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Clean Transport

Published on March 8th, 2015 | by James Ayre

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Amp Electric Aiming To Be The Tesla Motors Of Delivery Trucks & Vans

March 8th, 2015 by  


Following the announcement of a deal to provide UPS with 18 of its Workhorse E-Gen E-100 electric Walk-In Vans (to be tested in Texas), the company Amp Electric has reportedly set its sights on becoming the Tesla Motors of the delivery van and truck market.

Considering the specs of the company’s trucks perhaps the claim isn’t a wholly inappropriate one, but some of the specs make it seem a bit more like the Nissan LEAF (or Mitsubishi i-MiEV) of the delivery vehicle world — the E-Gen truck is outfitted with a 60-kilowatt-hour (kWh) lithium-ion battery pack + a 200-kilowatt (268-horsepower) electric motor, and possesses a claimed all-electric range of around 60 miles per charge.

Amp Electric truck

The trucks are outfitted with range extenders as well, it’s worth noting, so that number seems easily sufficient for typical delivery truck use. These range extenders can be powered either by gasoline or by compressed natural gas — via an 18-kW (25-hp) engine. These recharge the batteries when parked. (Hmm, so this now seems more like the Chevy Volt of delivery vehicles….)

The company has actually been pursuing electrics for some time now, with on and off issues — which began to clear when it purchased the Workhorse truck group business from Navistar at a bargain, for $5 million. This purchase brought with it a large assembly plant in Indiana + an existing network of 440 dealers.

Green Car Reports provides more info:

So now, Amp Electric is a maker of trucks that run on gasoline, natural gas, propane, or electricity — though Amp Holding CEO Stephen Burns admits that, for the moment, electric trucks are just a tiny fraction of its business.

It has just two competitors at the moment in those classes: Ford and Freightliner. The latter, its chief competitor, also offers electric trucks — but their drivelines are installed by a third-party, whereas Workhorse builds its electric trucks in the same factory as its other versions.

Amp thinks it has a secret weapon in its battery partner — Panasonic — and its approach to building large-capacity packs, which relies on thousands of small “commodity” cells of the sort used in consumer electronics. Both facets echo the approach used by high-profile electric-car startup Tesla Motors.

Amp electric truck engine

That was a comparison that Burns seemed quite happy to make, even stating that he hoped that the industry would perceive it to be “just the Tesla” — the “Tesla of trucks,” so to say. (Commercial delivery trucks that is, not pickups.)

Unsurprisingly, drivers who have had the chance to use the company’s electric delivery trucks are apparently speaking very positively about it. After all, what you would you rather spend 8 hours a day driving around in: a noisy, cancer causing, IQ-diminishing, endlessly vibrating, diesel truck; or a quiet, no emissions, relatively still, electric one?


 

Worth noting here is that Amp Electric apparently warranties the battery packs installed in its trucks for a full 8 years. Burns commented on that, stating that a “conservative 8-year cost pencils out very nicely,” with regard to operator cost savings.

He also noted that even if the battery capacity diminished a bit during that period of time, one could simply burn a bit of gas in order to make up any potential shortfall — still running on electricity the majority of time, and still reaping the benefits of that.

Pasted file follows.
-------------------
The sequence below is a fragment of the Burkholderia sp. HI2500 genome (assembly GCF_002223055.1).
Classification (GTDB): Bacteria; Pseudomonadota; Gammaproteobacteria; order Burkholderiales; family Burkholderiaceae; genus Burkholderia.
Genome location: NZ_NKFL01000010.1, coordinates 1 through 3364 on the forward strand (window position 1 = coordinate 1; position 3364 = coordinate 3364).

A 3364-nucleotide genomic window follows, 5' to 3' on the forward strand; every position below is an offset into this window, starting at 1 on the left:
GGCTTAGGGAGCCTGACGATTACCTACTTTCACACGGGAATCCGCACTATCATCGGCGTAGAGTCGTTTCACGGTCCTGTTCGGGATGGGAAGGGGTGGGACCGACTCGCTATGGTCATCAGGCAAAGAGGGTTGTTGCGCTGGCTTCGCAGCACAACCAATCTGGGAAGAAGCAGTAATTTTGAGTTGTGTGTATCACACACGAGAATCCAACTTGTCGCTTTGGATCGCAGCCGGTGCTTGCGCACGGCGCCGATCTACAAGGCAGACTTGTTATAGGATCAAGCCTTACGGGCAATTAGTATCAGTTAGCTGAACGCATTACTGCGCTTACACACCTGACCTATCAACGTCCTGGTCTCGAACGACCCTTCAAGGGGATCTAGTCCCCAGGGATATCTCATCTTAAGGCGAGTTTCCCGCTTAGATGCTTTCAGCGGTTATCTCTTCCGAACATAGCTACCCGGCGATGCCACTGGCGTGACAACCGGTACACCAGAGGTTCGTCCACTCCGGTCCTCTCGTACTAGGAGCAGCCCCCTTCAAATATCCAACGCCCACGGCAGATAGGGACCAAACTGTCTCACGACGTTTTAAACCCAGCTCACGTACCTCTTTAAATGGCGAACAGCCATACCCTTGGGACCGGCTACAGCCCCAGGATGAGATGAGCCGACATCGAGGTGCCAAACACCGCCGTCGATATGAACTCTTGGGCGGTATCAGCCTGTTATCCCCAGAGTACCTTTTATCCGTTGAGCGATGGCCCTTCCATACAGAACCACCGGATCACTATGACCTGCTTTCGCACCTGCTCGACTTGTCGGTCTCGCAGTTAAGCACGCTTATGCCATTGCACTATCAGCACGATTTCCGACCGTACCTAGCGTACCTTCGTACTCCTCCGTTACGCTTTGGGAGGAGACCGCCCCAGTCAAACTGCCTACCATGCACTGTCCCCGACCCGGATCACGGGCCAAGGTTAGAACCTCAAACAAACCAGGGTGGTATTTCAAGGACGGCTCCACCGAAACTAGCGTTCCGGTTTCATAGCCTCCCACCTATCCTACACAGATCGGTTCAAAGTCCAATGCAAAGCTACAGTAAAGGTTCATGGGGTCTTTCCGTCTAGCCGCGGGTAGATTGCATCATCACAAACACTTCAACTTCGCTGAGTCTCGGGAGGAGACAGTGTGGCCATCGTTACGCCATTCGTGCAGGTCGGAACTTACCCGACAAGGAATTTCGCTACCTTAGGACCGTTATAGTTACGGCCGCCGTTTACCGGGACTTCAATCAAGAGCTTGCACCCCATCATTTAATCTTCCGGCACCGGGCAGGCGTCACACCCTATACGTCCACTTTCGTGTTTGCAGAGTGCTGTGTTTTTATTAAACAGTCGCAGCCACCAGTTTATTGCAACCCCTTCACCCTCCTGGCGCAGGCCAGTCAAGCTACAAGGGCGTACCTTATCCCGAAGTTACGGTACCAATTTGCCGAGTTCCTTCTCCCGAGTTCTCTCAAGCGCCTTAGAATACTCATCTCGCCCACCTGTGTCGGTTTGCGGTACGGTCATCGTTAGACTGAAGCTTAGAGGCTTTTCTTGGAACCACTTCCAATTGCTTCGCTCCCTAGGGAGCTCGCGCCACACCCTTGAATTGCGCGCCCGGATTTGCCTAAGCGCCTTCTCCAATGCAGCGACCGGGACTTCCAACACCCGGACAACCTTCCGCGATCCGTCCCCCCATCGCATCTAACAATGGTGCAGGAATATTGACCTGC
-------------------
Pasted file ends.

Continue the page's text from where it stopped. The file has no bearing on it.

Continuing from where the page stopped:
When asked about approaching federally mandated changes to fuel economy and emissions, Burns noted: “By 2020, the majority of those trucks will be electric — half or more. There’s no way to get there otherwise.”

Interesting. Speaking for myself, if the day comes when the roads aren’t filled up with trucks spewing noxious diesel fumes, I will be quite happy.

Amp electric workhorse truck

A final note to make — Amp Electric Trucks also recently came to agreement with Alpha Baking Company of Chicago, Illinois, to provide 5 of its Workhorse E-GEN™ electric trucks to the company. This marks the second time in recent days that Amp Electric has entered into a supply agreement with a Chicagoan company — presumably at least partly because of the incentives on offer there.

CEO Burns, commented on this deal thusly: “We are delighted to be working with Alpha Baking and having our E-GEN trucks on the streets in Chicagoland. The E-GENs set a new standard for the product delivery market and we believe that it will set a new standard for the baking industry, an industry whose local delivery routes are perfectly suited for our E-GEN trucks.”

These trucks will, as you can probably guess, be used throughout the Chicago area as delivery vehicles.

Image Credit: Amp Electric


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About the Author

James Ayre’s background is predominantly in geopolitics and history, but he has an obsessive interest in pretty much everything. After an early life spent in the Imperial Free City of Dortmund, James followed the river Ruhr to Cofbuokheim, where he attended the University of Astnide. And where he also briefly considered entering the coal mining business. He currently writes for a living, on a broad variety of subjects, ranging from science, to politics, to military history, to renewable energy. You can follow his work on Google+.



  • JamesWimberley

    No disrespect, but AMP is not a Tesla. That company’s essence is a 100% plunge on all-electric vehicles, They don’t even sell hybrids. AMP is like all the conventional carmakers adding evs to their product line, with greater (Renault-Nissan, BMW) or lesser (Mercedes, Fiat-Chrysler) commitment.

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